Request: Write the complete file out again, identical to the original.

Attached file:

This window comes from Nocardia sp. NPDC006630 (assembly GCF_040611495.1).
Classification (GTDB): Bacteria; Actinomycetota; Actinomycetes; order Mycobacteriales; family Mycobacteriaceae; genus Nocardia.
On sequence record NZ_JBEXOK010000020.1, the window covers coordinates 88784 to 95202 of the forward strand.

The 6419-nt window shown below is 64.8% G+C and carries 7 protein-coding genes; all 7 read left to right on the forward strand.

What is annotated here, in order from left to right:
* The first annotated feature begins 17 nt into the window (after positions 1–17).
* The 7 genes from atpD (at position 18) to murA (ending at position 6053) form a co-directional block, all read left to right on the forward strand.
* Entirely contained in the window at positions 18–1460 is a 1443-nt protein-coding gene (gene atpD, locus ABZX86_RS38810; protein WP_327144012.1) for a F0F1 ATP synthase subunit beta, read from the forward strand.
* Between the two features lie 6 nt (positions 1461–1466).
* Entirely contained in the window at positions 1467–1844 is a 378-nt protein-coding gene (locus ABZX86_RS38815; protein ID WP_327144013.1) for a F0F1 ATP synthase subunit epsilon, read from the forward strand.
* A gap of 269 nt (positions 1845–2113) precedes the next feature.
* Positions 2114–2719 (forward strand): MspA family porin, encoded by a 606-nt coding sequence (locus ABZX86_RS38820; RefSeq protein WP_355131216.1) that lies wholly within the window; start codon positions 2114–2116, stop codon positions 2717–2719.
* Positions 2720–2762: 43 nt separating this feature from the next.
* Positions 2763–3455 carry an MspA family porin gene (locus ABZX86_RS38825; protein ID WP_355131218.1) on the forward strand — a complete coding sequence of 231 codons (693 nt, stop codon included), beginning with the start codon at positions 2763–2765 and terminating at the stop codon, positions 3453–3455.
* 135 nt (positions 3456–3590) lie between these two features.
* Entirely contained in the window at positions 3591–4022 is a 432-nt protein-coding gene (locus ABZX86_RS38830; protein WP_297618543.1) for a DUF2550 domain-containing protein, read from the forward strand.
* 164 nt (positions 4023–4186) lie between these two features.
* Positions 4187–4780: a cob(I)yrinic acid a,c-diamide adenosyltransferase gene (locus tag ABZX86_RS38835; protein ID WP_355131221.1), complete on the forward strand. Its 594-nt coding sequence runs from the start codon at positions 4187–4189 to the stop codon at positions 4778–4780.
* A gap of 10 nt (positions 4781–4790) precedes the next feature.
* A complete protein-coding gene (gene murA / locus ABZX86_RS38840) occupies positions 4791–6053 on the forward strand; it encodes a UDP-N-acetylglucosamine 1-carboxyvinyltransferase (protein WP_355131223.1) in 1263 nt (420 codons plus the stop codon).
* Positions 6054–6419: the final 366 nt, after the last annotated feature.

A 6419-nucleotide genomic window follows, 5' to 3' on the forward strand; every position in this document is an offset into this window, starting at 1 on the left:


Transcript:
This window comes from Nocardia sp. NPDC006630 (assembly GCF_040611495.1).
Classification (GTDB): Bacteria; Actinomycetota; Actinomycetes; order Mycobacteriales; family Mycobacteriaceae; genus Nocardia.
On sequence record NZ_JBEXOK010000020.1, the window covers coordinates 88784 to 95202 of the forward strand.

The 6419-nt window shown below is 64.8% G+C and carries 7 protein-coding genes; all 7 read left to right on the forward strand.

What is annotated here, in order from left to right:
* The first annotated feature begins 17 nt into the window (after positions 1–17).
* The 7 genes from atpD (at position 18) to murA (ending at position 6053) form a co-directional block, all read left to right on the forward strand.
* Entirely contained in the window at positions 18–1460 is a 1443-nt protein-coding gene (gene atpD, locus ABZX86_RS38810; protein WP_327144012.1) for a F0F1 ATP synthase subunit beta, read from the forward strand.
* Between the two features lie 6 nt (positions 1461–1466).
* Entirely contained in the window at positions 1467–1844 is a 378-nt protein-coding gene (locus ABZX86_RS38815; protein ID WP_327144013.1) for a F0F1 ATP synthase subunit epsilon, read from the forward strand.
* A gap of 269 nt (positions 1845–2113) precedes the next feature.
* Positions 2114–2719 (forward strand): MspA family porin, encoded by a 606-nt coding sequence (locus ABZX86_RS38820; RefSeq protein WP_355131216.1) that lies wholly within the window; start codon positions 2114–2116, stop codon positions 2717–2719.
* Positions 2720–2762: 43 nt separating this feature from the next.
* Positions 2763–3455 carry an MspA family porin gene (locus ABZX86_RS38825; protein ID WP_355131218.1) on the forward strand — a complete coding sequence of 231 codons (693 nt, stop codon included), beginning with the start codon at positions 2763–2765 and terminating at the stop codon, positions 3453–3455.
* 135 nt (positions 3456–3590) lie between these two features.
* Entirely contained in the window at positions 3591–4022 is a 432-nt protein-coding gene (locus ABZX86_RS38830; protein WP_297618543.1) for a DUF2550 domain-containing protein, read from the forward strand.
* 164 nt (positions 4023–4186) lie between these two features.
* Positions 4187–4780: a cob(I)yrinic acid a,c-diamide adenosyltransferase gene (locus tag ABZX86_RS38835; protein ID WP_355131221.1), complete on the forward strand. Its 594-nt coding sequence runs from the start codon at positions 4187–4189 to the stop codon at positions 4778–4780.
* A gap of 10 nt (positions 4781–4790) precedes the next feature.
* A complete protein-coding gene (gene murA / locus ABZX86_RS38840) occupies positions 4791–6053 on the forward strand; it encodes a UDP-N-acetylglucosamine 1-carboxyvinyltransferase (protein WP_355131223.1) in 1263 nt (420 codons plus the stop codon).
* Positions 6054–6419: the final 366 nt, after the last annotated feature.

A 6419-nucleotide genomic window follows, 5' to 3' on the forward strand; every position in this document is an offset into this window, starting at 1 on the left: